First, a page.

Brain in a Box Response

The brain is a small mysterious organ. It holds memories, allows for logic and reasoning, controls the body’s internal functions, interprets and elicits responses… For our project we wanted to explore the memory functionality. Our project included two interfaces, the brain and the box. Touching different parts of the brain triggered different memories (audio and video and image files). We tried to make it as believable as possible in terms of physicality so that people will think they are playing with a real brain. The box was used to hold the brain, keep it safe,  and emphasize the discovery process. Our piece used continuous input. At all times the brain was sending data that could be seen as a hypnotizing shape-shifting color-blob  on the screen. However, when the user explored the brain memories would reveal themselves in the form of visual and audio files. Unexpected juxtaposition of memories occurred when users simultaneously stimulated two or more sensitive areas. The brain does not require user interaction to function, however when it is being handled, memories surface. This discovery process allows the user to see information that would not occur without their interaction and therefore gives them some sense control. The brain is segmented into different functionality and so handling different areas of the brain result in different forms of memories (unique still image, video and audio content). Therefore, while input data is a simple capacity sensor data reading, complex algorithms call to the different media. We chose non-specific generalized videos, images, and audio (watching birds fly, seeing your shadow, driving in a car, stream rising, a crowded street, playing with dogs)  as playback material so that each user could relate to it. That way, even though users might not recall personal memories, they are still familiar with the content and have an implicit understanding. When the brain is being handled, the computer displays visual data that is seen by the user. The user reacts to the visual data by making a choice to continue handling the same place, to handle different places or to stop handling altogether. There is a feedback loop in how the visuals are affecting the user’s judgment.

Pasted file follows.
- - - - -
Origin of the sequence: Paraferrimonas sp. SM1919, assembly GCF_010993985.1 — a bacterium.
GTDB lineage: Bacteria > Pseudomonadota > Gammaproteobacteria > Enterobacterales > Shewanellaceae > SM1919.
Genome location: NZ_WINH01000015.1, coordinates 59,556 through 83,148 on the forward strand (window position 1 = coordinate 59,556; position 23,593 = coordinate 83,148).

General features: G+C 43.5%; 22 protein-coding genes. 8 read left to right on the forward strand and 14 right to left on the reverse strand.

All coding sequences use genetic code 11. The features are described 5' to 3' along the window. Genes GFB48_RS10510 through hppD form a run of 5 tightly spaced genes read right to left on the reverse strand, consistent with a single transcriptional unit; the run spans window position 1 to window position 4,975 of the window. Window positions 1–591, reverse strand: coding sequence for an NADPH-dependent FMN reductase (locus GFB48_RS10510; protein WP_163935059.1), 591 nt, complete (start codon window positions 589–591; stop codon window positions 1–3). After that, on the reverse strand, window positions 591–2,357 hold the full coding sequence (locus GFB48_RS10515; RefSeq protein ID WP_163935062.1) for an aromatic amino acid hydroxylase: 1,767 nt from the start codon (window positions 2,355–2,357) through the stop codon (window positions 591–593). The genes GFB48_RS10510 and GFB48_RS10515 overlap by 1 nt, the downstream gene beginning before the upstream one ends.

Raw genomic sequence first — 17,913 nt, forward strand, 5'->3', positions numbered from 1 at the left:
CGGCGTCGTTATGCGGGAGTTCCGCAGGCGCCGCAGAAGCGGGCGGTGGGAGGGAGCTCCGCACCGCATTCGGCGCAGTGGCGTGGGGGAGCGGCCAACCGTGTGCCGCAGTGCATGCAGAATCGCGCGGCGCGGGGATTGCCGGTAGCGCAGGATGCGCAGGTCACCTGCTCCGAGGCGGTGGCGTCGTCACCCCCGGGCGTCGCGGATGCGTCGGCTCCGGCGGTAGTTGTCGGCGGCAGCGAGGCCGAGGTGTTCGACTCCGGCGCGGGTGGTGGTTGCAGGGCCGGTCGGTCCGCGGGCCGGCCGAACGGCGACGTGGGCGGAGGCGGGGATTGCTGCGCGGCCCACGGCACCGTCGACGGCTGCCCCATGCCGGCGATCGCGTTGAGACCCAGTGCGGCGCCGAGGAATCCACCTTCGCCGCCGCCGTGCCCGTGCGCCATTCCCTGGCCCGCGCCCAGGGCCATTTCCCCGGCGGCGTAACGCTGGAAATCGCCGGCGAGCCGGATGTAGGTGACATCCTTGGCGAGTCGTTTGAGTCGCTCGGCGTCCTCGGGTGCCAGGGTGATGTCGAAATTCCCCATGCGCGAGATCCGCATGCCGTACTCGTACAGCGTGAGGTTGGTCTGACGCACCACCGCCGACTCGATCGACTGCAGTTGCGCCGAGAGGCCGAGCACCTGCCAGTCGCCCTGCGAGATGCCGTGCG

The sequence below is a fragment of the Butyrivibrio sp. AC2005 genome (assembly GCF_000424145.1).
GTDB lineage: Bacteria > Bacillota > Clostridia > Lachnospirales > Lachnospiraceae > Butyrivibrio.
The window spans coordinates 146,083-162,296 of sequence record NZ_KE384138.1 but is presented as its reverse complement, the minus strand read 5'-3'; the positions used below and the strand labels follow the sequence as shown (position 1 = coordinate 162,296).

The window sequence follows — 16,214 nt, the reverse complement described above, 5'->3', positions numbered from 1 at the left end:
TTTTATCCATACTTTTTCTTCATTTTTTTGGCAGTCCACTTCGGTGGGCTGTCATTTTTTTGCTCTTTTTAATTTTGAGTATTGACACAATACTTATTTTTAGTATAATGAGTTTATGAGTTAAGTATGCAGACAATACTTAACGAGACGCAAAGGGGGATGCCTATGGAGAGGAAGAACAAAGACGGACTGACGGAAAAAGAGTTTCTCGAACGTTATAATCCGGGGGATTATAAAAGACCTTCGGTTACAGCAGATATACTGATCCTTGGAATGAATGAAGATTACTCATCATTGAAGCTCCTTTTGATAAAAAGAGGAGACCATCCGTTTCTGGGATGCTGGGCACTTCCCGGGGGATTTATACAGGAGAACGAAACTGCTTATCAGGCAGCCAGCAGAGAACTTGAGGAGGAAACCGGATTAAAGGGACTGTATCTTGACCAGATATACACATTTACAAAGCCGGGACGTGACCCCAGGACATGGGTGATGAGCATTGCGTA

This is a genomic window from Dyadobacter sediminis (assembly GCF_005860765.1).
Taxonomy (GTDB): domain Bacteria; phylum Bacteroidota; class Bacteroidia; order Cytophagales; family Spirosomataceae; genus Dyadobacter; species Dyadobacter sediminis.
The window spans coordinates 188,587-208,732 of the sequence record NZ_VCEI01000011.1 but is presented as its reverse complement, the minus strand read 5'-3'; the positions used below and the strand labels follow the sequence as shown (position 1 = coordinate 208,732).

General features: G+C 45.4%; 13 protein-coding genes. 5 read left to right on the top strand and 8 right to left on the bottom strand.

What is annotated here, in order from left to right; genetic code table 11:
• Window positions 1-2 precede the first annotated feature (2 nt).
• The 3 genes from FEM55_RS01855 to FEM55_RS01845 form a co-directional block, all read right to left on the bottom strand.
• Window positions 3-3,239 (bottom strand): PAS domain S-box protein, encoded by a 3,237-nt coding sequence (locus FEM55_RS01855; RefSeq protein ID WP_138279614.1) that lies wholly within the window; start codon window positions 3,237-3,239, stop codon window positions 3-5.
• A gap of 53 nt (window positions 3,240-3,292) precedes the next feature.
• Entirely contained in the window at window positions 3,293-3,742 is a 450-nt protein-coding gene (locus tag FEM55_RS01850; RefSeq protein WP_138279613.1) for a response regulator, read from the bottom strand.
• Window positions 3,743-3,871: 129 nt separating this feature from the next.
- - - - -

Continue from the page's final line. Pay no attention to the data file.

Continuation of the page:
Processing and Arduino Files